Four companies focusing on CRISPR gene editing have agreed to form an intellectual property (IP) alliance. CRISPR Therapeutics, Intellia Therapeutics, Caribou Biosciences, and ERS Genomics have all agreed to honor their respective licensing deals with the co-owners of the IP, including the Regents of the University of California, Emmanuelle Charpentier, and the University of Vienna.
“We are pleased that we have come to this global agreement with Intellia, Caribou, ERS and the co-owners and other licensees of this foundational CRISPR/Cas9 technology IP,” said Dr. Rodger Novak, CEO of CRISPR Therapeutics. “We believe that the Charpentier-University of California-Vienna IP estate constitutes the foundational IP in the CRISPR/Cas9 editing space. Intellia, CRISPR Therapeutics, Caribou, and ERS view this agreement as enhancing the efforts to protect our shared intellectual property rights and support the ongoing development of our product candidates, as well as those of our corresponding partners and licensees.”
These four companies make up one side of the CRISPR patent interference case, which will decide who owns the licensing rights to the exciting new gene editing technique. The agreement ensures that all four companies respect each other’s global rights to the technology.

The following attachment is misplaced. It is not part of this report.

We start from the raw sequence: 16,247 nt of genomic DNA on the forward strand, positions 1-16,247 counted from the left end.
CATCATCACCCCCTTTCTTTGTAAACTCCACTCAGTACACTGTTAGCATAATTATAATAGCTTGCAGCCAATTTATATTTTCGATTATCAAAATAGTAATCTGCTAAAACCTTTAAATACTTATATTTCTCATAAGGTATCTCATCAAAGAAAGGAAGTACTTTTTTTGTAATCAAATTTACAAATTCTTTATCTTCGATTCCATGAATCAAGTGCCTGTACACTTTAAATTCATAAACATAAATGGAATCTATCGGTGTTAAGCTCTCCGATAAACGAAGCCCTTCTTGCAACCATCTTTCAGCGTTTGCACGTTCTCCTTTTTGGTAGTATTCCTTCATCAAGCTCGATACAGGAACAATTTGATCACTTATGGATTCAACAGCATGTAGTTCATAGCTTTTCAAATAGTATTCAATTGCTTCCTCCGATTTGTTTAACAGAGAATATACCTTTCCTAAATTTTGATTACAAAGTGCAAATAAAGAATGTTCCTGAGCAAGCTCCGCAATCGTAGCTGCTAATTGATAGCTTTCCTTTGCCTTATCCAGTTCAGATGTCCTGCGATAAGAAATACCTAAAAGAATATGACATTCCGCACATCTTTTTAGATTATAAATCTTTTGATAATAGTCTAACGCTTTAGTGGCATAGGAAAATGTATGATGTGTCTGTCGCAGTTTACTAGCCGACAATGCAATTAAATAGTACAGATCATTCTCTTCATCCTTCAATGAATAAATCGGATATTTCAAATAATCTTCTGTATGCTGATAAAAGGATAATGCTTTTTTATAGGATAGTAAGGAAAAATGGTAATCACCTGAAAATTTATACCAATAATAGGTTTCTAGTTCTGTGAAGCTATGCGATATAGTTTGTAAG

Jennifer Doudna and Emmanuelle Charpentier are credited with the co-discovery that the CRISPR-Cas9 system could be applied to gene editing in mammalian cells. Since then, the two have independently founded CRISPR-focused biotechs, with Doudna founding Caribou and Intellia, and Charpentier founding CRISPR and ERS.
“Through this agreement, we are ensuring alignment in our efforts to protect and prosecute the foundational CRISPR/Cas9 discoveries made by Dr. Doudna, Dr. Charpentier, and their teams, which have transformed the genomics field and unleashed new therapeutic possibilities,” said Nessan Bermingham, CEO and founder, Intellia Therapeutics. “This strengthens Intellia’s IP position as we continue forging ahead with the discovery and development of therapies for patients worldwide.”